All startups are inherently risky, and first-round investors expect to benefit from their early faith in the company by earning a higher yield than those who wait until the stock is publicly issued. Simple Agreements for Future Equity (SAFEs) and convertible notes are two different ways of attracting these investors.
In the simplest terms, a convertible note is a company debt: a loan carrying an interest rate, which converts to equity (stock ownership) upon the occurrence of a previously decided event such as the successful closing of a future investment round, or reaching a maturity date. Convertible notes require that a minimum amount of funds be raised at the equity financing; if the target is missed, the startup founder will have to renegotiate the investment terms or ask for an extension.
A SAFE, in contrast, is neither debt nor equity and places no immediate financial burden on company founders. It is a fairly basic agreement between a company and an investor that gives the investor the right to purchase stock down the road at a lower rate than subsequent investors. It is a form of convertible security, an option that (as with a convertible note) transforms into equity upon the occurrence of one or more qualifying events, such as a successful funding round.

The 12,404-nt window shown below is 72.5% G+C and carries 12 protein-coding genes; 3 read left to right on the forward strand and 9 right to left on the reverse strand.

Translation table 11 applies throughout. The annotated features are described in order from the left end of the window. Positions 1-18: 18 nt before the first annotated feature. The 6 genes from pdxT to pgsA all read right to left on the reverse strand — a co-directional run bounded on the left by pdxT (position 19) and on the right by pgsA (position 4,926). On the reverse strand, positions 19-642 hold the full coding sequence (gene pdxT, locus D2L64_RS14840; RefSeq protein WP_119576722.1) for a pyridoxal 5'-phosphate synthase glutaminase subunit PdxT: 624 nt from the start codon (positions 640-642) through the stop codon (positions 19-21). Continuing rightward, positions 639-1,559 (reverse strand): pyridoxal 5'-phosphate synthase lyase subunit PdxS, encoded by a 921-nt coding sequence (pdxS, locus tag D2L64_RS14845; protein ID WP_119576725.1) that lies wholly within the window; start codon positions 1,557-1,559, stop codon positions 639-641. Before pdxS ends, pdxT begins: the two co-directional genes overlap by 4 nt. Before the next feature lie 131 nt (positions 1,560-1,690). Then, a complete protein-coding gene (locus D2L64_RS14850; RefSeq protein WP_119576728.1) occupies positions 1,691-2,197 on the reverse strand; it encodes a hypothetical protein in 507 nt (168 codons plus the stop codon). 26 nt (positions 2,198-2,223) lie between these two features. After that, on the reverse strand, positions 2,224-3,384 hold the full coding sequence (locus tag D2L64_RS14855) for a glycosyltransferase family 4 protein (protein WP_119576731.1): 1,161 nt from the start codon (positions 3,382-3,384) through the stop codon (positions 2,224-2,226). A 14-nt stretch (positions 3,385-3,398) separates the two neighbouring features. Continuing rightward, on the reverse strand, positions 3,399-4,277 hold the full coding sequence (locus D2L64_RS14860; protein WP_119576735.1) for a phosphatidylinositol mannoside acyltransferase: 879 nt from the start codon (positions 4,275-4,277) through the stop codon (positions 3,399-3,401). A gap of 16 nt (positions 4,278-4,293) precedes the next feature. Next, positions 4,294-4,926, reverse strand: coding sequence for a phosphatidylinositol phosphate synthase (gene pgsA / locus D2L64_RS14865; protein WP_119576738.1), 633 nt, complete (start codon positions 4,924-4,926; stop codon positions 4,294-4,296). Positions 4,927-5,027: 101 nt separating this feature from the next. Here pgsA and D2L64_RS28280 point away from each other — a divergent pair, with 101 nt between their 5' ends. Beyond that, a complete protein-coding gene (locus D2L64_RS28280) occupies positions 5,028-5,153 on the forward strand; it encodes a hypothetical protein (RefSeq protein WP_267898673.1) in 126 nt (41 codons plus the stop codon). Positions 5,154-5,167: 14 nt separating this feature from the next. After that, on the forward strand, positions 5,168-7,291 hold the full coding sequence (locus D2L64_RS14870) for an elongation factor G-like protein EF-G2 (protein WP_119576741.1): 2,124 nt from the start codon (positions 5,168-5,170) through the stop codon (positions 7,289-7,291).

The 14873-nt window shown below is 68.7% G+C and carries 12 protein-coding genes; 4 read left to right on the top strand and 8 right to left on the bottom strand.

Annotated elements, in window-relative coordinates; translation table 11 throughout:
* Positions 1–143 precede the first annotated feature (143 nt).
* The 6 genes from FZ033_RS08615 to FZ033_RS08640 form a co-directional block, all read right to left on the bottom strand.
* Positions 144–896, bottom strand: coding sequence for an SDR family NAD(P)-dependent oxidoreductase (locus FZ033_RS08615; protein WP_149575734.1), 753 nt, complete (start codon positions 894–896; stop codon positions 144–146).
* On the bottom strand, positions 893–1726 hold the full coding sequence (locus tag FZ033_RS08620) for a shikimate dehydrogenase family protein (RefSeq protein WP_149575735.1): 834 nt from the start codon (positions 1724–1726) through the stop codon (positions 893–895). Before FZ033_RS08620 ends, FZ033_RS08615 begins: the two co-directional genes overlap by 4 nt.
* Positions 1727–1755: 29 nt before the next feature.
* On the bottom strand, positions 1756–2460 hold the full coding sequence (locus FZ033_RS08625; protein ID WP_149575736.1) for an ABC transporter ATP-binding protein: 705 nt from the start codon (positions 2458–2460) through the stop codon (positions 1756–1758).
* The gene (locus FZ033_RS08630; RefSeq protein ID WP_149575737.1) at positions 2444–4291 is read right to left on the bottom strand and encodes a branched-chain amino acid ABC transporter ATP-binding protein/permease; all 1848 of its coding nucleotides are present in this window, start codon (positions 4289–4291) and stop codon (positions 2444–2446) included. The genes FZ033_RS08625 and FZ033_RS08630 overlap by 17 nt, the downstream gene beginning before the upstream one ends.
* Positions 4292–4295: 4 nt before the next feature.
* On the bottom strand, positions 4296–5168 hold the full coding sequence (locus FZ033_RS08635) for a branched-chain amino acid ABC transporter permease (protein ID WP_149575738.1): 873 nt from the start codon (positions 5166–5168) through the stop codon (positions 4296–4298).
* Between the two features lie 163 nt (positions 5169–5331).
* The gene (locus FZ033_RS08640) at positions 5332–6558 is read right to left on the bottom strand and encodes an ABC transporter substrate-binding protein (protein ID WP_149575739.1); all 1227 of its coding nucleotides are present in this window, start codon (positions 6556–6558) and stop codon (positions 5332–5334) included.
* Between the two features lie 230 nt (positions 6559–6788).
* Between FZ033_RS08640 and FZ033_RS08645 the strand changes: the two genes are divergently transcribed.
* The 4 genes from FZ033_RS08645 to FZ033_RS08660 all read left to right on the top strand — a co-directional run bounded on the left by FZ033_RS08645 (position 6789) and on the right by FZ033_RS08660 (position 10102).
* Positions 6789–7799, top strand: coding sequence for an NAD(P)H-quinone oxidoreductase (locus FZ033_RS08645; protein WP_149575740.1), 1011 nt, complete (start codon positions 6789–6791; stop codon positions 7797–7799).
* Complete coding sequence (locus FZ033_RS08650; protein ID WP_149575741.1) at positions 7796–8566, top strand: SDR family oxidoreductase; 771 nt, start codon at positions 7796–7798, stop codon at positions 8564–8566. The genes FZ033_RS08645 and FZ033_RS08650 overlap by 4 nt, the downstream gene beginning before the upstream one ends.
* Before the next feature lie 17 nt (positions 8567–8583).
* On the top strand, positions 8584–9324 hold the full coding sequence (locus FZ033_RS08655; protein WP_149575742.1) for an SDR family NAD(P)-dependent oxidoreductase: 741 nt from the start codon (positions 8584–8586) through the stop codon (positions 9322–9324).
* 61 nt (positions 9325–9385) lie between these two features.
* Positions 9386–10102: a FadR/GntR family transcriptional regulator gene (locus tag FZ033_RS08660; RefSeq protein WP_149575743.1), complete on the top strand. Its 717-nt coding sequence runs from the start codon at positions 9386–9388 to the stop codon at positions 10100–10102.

Difference in track records
While convertible notes have been around since the 19th century, SAFEs are less than a decade old. Therefore, some investors are hesitant to use them as an investment device because there's comparatively less data on the types of startups that have successfully used them. These investors, and those with a lower tolerance for risk, will prefer convertible notes to SAFEs because they are secured debt and earn interest that eventually translates into increased stock ownership.
Labor intensiveness comparison
Convertible notes are lengthy and contain numerous terms and conditions that require extensive back and forth negotiation, which can take up a company founder's time–time that could be spent in more productive activities, such as finding additional investors. In contrast, SAFE notes are more basic documents with straightforward language and standard clauses, making finalizing investor agreements easier and quicker–leaving more time to woo new investors.
Another difference between a SAFE and a convertible note is that the latter has a maturity date: a date by which, if the note hasn't yet converted to stock, the founder must either request an extension, repay the loan (along with however much interest has accrued), or give the investor an early equity stake in the company, thereby diluting the founder's ownership percentage.
SAFEs have no maturity dates or expiration dates. This puts less pressure on the founders, which sometimes means that the new venture's early stages last longer than comparable startups funded using debt. If the new venture doesn't ultimately pan out, investors will lose their money, with no financial harm to the founder. This is a major reason many founders prefer to offer SAFEs. Whereas convertible notes mean more risk for the founder and less risk for the investor, SAFEs are the opposite, with less risk for the founder and more risk for the investor.
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